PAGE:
Vetustissimae tabulae aeneae sacris Aegyptiorum . . . Venice, apud Io: Anto: Rampazettum,
PIGNORIA Lorenzo (1605.)
Please contact us in advance if you would like to view this book at our Curzon Street shop.
Engraved view of Venice on title-page, five leaves illustrated with woodcuts at the end, numerous woodcuts in the text.4to. ff. 43pp. ff. Early 19th century vellum over paste-board, simple gilt border on covers, spine decorated in compartments (rubbed).
First edition of one of the earliest works of Egyptology. Discovered in the ruins of the Temple of Isis in Rome in 1527 the Mensa Isiaca (a bronze table top) was perhaps the most famous Egyptian piece known at the time. Of all the scholars trying to explain the function of the Mensa Isiaca Pignoria's explanation proved to be the simplest and most convincing. Pignoria (1571-1631) believed that the Mensa Isiaca was a representation of sacrificial ceremonies according to the Egyptian rites. To get his point across Pignoria made sure that his work was profusely illustrated with seemingly strange and curious images of Egypt. A few special copies hold a large folding plate by Enea Vico not found here.Brunet IV 652. Cicognara 2544.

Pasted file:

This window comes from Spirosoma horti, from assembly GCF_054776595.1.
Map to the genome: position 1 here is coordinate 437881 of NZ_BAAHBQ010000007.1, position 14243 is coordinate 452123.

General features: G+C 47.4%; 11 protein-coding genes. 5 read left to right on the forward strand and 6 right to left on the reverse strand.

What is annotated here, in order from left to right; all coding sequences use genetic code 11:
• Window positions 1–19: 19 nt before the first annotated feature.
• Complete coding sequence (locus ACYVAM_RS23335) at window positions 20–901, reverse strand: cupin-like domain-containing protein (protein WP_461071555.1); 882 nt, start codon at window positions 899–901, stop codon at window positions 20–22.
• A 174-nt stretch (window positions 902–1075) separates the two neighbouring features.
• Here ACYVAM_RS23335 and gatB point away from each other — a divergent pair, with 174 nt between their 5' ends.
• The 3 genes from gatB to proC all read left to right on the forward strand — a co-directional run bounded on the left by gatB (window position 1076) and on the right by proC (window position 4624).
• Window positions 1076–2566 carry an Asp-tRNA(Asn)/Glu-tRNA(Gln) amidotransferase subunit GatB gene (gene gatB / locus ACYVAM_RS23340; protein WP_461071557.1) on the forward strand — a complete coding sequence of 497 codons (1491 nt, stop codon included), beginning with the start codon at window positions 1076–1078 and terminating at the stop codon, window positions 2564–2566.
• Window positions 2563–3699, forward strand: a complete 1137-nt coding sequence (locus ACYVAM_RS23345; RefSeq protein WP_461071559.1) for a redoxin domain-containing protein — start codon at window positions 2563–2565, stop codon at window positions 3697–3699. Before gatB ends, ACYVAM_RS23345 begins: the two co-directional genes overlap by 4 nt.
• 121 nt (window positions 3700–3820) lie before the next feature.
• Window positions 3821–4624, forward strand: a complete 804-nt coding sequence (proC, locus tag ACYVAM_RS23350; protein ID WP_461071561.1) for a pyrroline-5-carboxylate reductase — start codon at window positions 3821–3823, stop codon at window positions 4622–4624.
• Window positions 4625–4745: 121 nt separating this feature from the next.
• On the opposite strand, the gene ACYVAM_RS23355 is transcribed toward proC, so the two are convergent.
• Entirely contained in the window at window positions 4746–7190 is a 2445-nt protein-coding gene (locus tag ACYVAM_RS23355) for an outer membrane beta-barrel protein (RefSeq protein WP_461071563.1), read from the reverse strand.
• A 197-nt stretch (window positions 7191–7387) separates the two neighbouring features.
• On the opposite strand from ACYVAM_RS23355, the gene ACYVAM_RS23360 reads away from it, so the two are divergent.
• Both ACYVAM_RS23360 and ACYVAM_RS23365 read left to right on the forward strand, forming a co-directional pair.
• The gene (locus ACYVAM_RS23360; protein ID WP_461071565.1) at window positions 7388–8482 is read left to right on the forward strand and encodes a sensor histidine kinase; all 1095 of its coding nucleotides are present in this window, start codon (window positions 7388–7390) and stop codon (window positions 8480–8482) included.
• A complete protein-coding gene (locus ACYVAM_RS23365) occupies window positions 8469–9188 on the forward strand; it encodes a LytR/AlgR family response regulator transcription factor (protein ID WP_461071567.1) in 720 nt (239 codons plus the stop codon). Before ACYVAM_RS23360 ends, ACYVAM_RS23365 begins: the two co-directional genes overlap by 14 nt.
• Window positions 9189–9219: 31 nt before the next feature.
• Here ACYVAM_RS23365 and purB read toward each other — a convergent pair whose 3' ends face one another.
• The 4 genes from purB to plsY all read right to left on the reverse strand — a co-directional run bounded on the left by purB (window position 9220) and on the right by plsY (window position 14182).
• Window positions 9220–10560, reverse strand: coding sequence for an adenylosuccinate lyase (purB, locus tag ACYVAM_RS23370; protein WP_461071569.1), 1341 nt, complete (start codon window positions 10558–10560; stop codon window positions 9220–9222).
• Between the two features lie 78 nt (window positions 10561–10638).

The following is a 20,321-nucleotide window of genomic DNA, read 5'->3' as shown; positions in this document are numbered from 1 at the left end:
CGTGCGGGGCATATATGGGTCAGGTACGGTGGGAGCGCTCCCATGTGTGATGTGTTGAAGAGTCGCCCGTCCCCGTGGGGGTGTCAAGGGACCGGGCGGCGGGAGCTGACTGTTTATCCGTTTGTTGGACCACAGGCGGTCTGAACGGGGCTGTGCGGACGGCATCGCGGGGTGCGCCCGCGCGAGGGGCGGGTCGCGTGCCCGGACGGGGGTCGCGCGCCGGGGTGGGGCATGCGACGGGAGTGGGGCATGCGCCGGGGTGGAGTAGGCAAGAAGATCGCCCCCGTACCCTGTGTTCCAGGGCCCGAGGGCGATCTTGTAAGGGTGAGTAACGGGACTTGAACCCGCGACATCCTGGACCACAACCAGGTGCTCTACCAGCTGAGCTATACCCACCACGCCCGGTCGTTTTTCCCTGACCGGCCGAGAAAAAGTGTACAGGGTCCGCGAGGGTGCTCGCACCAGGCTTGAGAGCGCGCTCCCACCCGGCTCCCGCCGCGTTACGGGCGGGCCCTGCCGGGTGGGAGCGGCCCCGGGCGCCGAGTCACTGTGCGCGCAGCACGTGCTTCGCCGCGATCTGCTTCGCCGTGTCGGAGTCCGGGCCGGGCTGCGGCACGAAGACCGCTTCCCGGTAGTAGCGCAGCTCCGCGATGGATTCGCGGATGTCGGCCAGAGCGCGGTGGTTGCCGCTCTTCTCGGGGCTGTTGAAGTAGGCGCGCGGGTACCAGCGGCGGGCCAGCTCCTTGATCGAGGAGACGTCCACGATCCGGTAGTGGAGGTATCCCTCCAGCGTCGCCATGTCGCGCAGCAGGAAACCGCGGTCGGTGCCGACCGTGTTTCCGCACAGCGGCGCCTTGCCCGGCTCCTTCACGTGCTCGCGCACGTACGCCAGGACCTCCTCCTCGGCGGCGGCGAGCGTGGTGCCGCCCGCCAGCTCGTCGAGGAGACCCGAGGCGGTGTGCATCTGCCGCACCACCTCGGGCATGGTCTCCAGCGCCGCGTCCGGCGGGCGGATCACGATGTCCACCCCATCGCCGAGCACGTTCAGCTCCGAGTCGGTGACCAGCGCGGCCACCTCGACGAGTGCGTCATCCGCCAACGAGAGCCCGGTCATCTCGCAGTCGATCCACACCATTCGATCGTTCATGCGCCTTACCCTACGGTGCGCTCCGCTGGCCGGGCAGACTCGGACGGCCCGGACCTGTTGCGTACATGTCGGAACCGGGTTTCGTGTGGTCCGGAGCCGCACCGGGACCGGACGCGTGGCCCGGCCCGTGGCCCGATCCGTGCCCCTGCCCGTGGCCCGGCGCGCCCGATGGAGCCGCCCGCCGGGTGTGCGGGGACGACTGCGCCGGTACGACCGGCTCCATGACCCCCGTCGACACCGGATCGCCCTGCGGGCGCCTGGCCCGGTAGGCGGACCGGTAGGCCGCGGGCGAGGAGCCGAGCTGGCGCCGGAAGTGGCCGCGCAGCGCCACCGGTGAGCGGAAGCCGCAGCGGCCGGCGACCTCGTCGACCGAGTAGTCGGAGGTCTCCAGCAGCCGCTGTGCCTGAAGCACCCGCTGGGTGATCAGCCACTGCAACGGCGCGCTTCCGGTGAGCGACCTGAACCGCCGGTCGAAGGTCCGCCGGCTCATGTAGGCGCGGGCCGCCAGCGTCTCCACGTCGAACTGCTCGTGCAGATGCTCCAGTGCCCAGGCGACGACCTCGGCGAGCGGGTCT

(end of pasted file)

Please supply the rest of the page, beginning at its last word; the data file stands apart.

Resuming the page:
Stock Code: 46974